Russia’s annexation of Crimea, made official on Friday, was either entirely predictable or a total surprise.
Russian President Vladimir Putin is either a madman acting on impulse or a calculating architect rebuilding the Soviet Union. Ukraine’s new leaders might be democratic reformists or, as Putin prefers, “nationalists, neo-Nazis, Russophobes and anti-Semites.” And the United States either wields tough sanctions tools that’ll isolate Moscow -- or has so little influence over events that U.S. policy is outdated and irrelevant.
Ask longtime observers of events in Eastern Europe about the crisis in Ukraine and those are the highly contradictory views that come back. The snowballing of events in Ukraine – from a local protest movement in Kiev to the overthrow of the Ukrainian government to the lightning Russian takeover of Crimea – has outpaced the U.S. official response and left ordinary Americans looking on in confusion.
The United States and its European allies have declared the referendum by which Crimeans supposedly gave overwhelming approval to union with Russia a week ago illegal and imposed a series of sanctions on people and a Russian bank supposedly close to Putin in retaliation. But those sanctions have been widely criticized as too little, too late.
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President Barack Obama hasn’t offered an explanatory speech to the American people about why the Ukraine-Russia crisis is or isn’t of strategic importance to the United States, even as the evening newscasts are filled with questions about a new “cold war.”
“He gave a brief statement in the bowels of the White House regarding these minimalist sanctions and then walked out of the room. He didn’t say much to the American people,” Zbigniew Brzezinski, former national security adviser to President Jimmy Carter, said of Obama’s handling of the crisis “I don’t think there’s even much clarity abroad yet about our position. I hope it will emerge in sharper relief.”
The explanation for what critics call a muddled approach to Ukraine, analysts say, lies in what has happened to American foreign policy in the years since the Soviet Union collapsed in 1991 and the Cold War ended: the United States looked away from Europe and began to focus on other, seemingly more pressing matters.
After a half-century of intense interest on European security issues, the Middle East became the focus -- Iraq’s invasion of Kuwait, followed by the mayhem attributed to non-state actors such as al Qaida, which attacked U.S. targets in 1993, 1998, 2000 and, most catastrophically, 2001, and prompted U.S. wars in Afghanistan and Iraq. More recently, the messy Arab Spring transitions have taken priority.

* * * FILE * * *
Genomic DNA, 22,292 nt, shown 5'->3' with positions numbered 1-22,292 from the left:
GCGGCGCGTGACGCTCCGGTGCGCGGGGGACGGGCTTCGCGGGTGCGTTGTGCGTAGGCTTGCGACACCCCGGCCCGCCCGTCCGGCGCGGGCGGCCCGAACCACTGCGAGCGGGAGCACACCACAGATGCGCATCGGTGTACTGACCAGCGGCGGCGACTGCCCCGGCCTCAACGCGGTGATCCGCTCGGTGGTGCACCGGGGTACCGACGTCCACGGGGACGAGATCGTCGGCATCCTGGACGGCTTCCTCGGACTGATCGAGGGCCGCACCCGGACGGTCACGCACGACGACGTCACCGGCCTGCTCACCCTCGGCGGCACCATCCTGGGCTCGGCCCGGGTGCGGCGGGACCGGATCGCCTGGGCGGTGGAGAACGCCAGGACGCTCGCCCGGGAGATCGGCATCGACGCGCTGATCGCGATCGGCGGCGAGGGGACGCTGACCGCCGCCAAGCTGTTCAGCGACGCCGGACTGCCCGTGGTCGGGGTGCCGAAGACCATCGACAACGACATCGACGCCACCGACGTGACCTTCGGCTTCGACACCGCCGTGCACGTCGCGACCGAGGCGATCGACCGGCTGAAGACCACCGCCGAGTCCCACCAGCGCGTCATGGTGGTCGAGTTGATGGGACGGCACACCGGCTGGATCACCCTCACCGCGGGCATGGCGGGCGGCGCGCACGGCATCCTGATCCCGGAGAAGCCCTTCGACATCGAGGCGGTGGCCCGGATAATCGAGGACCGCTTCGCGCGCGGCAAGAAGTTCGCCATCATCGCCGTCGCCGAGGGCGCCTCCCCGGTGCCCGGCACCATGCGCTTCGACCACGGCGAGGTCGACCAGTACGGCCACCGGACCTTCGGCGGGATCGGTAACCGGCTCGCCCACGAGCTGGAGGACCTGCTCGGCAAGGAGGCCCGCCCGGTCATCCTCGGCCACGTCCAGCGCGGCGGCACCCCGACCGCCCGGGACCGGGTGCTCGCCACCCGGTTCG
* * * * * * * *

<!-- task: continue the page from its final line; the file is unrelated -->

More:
That left little space for worry over Russia’s growing belligerence as the Obama administration continued to talk about a “reset” in relations with Moscow even after it became clear that the Kremlin wasn’t on board.
“We haven’t been paying attention to European security, really. We thought we’d reached the end of the Cold War and that was it,” said Andrew Kuchins, director of the Russia and Eurasia Program at the Center for Strategic and International Studies. “There’s a general intellectual difficulty to wrap our heads around what is, as (Secretary of State John) Kerry stated, Putin operating with a 19th-Century playbook in a 21st-Century world.”
The lack of understanding of Putin’s complexities or the impact of the Soviet Union’s collapse on the wider Russian psychology is evident in the U.S. response, which Kuchins mocked as: “Didn’t you get the memo? The world has moved on.”
That stance, he warned, “is not working, will not work and could lead to catastrophe.”
Putin has appeared a step ahead of Barack Obama at every turn of the Ukraine crisis, leaving the U.S. president vulnerable to criticism that he’s weak and reactionary, with a simplistic understanding of Moscow’s motivations.
Kerry flew to London just before the Crimea referendum, resigned to the fact that the polling would occur but wielding a number of proposals that he’d hoped could be discussed in the period between the vote and formal annexation by Russia. Instead, Putin didn’t even wait 48 hours before formally recognizing the Crimean vote and welcoming the region back to Russia. There went the lag time between the vote and annexation that the Americans had envisioned as negotiating space.
“(Obama) really is a post-Cold War president dealing with a post-Cold War security problem and the tool kit is not all that adequate. That’s not his fault, but it’s going to be very tough to deter Putin from taking steps in eastern Ukraine,” said Andrew Weiss, vice president for studies at the Carnegie Endowment, where he oversees research on Russia and Eurasia.
Since the Crimea vote, Putin has charged ahead as if on a joyride, playing to his surge in domestic popularity with ominous flourishes such as “Kiev is the mother of all Russian cities.” Meanwhile, the Obama administration still beseeches him to take the “off ramp.” Close monitors of Russian politics say that sanctions the U.S. imposed against Putin aides and cronies, as well as against an accused “crony bank,” won’t cut very deep and reveal the failure of the United States and its allies to contain Putin.